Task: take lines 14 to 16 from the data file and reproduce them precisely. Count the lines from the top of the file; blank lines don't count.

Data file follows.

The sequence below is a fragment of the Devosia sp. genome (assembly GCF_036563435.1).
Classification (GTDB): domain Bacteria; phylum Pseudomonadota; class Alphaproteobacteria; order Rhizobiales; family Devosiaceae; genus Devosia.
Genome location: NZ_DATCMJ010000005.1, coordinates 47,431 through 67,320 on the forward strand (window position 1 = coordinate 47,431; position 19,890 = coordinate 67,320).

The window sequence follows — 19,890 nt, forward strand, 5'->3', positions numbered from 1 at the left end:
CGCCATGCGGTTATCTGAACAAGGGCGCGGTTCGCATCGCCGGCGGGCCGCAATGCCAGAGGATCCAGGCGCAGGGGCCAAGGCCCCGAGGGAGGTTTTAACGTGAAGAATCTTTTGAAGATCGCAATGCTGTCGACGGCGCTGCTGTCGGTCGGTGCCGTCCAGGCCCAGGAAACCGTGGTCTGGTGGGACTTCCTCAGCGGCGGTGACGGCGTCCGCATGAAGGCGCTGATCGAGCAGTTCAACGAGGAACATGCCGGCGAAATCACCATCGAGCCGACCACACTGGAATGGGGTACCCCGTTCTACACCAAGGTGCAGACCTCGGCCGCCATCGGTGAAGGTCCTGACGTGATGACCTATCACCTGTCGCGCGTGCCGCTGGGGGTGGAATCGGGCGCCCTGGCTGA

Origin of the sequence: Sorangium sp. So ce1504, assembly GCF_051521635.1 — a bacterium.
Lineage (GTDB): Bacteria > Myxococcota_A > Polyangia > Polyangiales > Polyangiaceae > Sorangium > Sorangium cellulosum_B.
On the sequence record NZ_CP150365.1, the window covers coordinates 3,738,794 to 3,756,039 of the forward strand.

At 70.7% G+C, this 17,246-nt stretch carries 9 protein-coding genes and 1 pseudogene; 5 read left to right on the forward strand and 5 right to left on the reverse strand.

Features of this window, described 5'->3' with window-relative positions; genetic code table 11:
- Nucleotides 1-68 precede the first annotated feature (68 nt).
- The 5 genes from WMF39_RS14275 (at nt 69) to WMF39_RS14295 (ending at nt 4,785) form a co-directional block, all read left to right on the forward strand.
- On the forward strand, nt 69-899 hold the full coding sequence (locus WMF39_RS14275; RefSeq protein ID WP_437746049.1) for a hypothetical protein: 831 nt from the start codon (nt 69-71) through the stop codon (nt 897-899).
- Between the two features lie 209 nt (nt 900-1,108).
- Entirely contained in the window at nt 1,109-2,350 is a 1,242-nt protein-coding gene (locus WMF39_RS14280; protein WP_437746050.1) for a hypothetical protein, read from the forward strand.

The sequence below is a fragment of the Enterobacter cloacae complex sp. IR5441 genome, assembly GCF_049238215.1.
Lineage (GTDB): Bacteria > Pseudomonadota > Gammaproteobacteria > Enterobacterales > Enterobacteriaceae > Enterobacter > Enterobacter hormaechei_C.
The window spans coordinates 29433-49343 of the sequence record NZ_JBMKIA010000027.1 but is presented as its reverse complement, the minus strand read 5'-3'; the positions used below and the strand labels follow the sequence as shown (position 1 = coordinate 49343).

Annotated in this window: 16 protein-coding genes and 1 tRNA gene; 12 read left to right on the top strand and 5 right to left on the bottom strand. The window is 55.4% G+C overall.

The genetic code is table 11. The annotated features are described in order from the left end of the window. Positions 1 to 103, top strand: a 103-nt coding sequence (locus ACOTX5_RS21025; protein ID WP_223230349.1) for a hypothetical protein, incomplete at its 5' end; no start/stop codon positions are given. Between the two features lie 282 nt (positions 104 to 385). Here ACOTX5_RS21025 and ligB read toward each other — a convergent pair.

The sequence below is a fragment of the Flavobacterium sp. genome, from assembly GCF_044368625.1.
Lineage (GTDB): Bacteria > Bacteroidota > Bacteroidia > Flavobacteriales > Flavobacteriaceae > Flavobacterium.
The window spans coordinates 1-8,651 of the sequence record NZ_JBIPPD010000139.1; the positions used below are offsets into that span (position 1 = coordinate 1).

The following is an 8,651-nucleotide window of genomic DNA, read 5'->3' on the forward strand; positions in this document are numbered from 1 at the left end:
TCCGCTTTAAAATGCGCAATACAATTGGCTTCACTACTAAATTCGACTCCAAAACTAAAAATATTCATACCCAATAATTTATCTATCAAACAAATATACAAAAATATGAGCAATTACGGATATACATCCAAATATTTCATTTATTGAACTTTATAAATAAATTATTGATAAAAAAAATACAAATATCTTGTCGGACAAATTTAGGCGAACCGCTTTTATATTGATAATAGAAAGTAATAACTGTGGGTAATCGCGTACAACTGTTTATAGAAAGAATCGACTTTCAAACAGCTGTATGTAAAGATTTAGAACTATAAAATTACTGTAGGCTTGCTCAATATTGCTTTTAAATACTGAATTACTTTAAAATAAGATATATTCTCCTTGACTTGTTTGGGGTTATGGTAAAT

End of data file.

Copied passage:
- Between the two features lie 209 nt (nt 900-1,108).
- Entirely contained in the window at nt 1,109-2,350 is a 1,242-nt protein-coding gene (locus WMF39_RS14280; protein WP_437746050.1) for a hypothetical protein, read from the forward strand.

The sequence below is a fragment of the Enterobacter cloacae complex sp. IR5441 genome, assembly GCF_049238215.1.